This specific problem carries over to the multiplayer as well, and while the problematic AI obviously isn’t as much of an issue, the madness of being assaulted by a dozen projectiles at once absolutely is. Some might see this as a benefit, as there’s great reward in successfully completing a match while under constant attack, but it’s not always worth the hassle. Chalk it up to poor level design or balance issues with the items, but it’s just not very fun with more than ten opponents on the track, and with many of the multiplayer events forcing players into 20 cars into a match, plenty of time is spent cursing at the game.
There’s a lone element that keeps things from being completely overwhelming: Fans. Fans play an important role in Blur, and are rewarded for nearly every positive occurrence. Smash into an opponent? Earn Fans. Repel an attack? Here are some fans. Complete an objective? Fans. There are even Fan-based objectives within races, rewarding players with additional Fans for pleasing the audience. It’s not so much the game’s currency as much as it is Blur’s experience points. Accumulating a large enough Fan base will level the player up, unlocking additional events and vehicles. If this were shared between singleplayer and multiplayer it would be even better, but as it stands these sections are completely separate, meaning players need to grind up both in order to succeed. Better cars are, expectedly, better, and unlocking new vehicles is very important in both modes. It’s disheartening every time something is unlocked in one mode that would help the other, and the different game types aren’t different enough to really justify this separation.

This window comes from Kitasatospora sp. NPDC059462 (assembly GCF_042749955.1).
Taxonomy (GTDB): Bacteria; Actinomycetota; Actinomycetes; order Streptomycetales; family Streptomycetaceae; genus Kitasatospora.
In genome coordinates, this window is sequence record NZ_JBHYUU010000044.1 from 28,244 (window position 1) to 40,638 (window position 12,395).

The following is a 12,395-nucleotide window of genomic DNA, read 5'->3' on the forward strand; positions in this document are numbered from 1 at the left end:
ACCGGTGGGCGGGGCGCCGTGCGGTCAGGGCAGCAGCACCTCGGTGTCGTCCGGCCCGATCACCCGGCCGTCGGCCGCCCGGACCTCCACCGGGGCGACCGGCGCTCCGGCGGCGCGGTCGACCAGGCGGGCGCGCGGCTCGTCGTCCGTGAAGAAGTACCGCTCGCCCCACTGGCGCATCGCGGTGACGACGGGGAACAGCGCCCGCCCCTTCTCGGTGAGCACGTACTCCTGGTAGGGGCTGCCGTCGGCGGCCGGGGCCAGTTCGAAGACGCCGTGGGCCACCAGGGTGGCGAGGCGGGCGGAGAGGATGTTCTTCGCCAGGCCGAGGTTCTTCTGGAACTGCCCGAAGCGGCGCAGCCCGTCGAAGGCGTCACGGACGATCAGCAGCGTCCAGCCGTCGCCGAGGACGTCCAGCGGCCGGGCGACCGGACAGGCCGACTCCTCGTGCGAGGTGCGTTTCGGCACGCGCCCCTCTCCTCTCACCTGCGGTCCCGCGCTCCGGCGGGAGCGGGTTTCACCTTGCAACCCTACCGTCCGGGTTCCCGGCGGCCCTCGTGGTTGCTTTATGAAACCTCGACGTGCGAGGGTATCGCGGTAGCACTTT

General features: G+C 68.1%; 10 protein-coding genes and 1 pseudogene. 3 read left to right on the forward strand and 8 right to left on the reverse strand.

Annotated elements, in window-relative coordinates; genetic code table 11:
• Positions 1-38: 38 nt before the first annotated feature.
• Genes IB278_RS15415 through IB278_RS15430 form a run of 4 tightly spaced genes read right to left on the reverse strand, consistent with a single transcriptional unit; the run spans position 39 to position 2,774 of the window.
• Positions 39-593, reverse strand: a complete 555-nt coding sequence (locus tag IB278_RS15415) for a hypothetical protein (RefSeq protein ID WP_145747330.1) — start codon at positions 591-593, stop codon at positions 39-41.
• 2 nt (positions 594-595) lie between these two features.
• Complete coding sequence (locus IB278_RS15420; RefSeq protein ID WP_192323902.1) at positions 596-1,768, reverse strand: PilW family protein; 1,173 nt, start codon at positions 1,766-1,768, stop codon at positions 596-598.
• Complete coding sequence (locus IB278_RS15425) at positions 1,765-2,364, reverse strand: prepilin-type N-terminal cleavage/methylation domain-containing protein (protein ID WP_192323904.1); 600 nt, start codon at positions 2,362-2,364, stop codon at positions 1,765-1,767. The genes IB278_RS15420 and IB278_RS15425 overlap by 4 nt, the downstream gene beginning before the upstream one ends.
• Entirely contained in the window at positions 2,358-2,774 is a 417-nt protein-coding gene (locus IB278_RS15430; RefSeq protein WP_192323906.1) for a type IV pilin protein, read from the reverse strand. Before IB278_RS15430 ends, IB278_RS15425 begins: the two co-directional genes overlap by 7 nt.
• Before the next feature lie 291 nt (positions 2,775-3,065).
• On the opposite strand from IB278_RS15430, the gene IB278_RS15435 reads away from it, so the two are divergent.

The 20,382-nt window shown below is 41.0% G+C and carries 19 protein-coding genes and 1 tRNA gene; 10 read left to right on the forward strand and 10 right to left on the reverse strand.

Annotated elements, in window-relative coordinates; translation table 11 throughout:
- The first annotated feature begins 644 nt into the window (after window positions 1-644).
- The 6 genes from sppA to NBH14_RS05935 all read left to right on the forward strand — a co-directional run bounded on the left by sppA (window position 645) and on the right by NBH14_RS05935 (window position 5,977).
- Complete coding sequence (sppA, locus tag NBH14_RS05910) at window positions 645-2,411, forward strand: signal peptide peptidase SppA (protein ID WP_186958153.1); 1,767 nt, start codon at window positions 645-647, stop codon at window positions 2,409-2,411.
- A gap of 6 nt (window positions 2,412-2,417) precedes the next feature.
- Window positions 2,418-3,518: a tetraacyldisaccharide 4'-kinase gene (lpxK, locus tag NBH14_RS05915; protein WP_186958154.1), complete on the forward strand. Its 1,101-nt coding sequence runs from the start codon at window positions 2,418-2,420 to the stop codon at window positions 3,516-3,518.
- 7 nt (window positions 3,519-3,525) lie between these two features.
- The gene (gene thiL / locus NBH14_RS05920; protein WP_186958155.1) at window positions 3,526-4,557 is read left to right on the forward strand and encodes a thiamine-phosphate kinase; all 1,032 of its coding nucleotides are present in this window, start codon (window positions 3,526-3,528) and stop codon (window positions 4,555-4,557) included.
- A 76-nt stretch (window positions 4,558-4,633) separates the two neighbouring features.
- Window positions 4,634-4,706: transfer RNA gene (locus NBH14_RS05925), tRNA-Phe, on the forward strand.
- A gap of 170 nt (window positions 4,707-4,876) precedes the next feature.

There are some shining moments in Blur. When races go well, it's white knuckle action from beginning to end. Sadly, issues often make it so "going well" isn't always in the cards, and anyone ever upset by a Blue Shell in Mario Kart will spent a lot of time huffing and puffing during Blur races. Still, the multiplayer likely has more legs than either, and is set up to support a strong community in the future. It's a more "hardcore game," as it were, and will attract a strong following despite all of its faults. That said, there's no doubt that it's going to be a polarizing experience, since it lacks the realism that will bring players into a game like Forza or Gran Turismo, it’s not as balanced and entertaining as ModNation Racers or Mario Kart, and it’s lacking in the charm or creativity to go up against anything else. It might be worth it for those who really want to see items added into a traditional racer, but for everyone else, it's likely worth trying before committing to a purchase.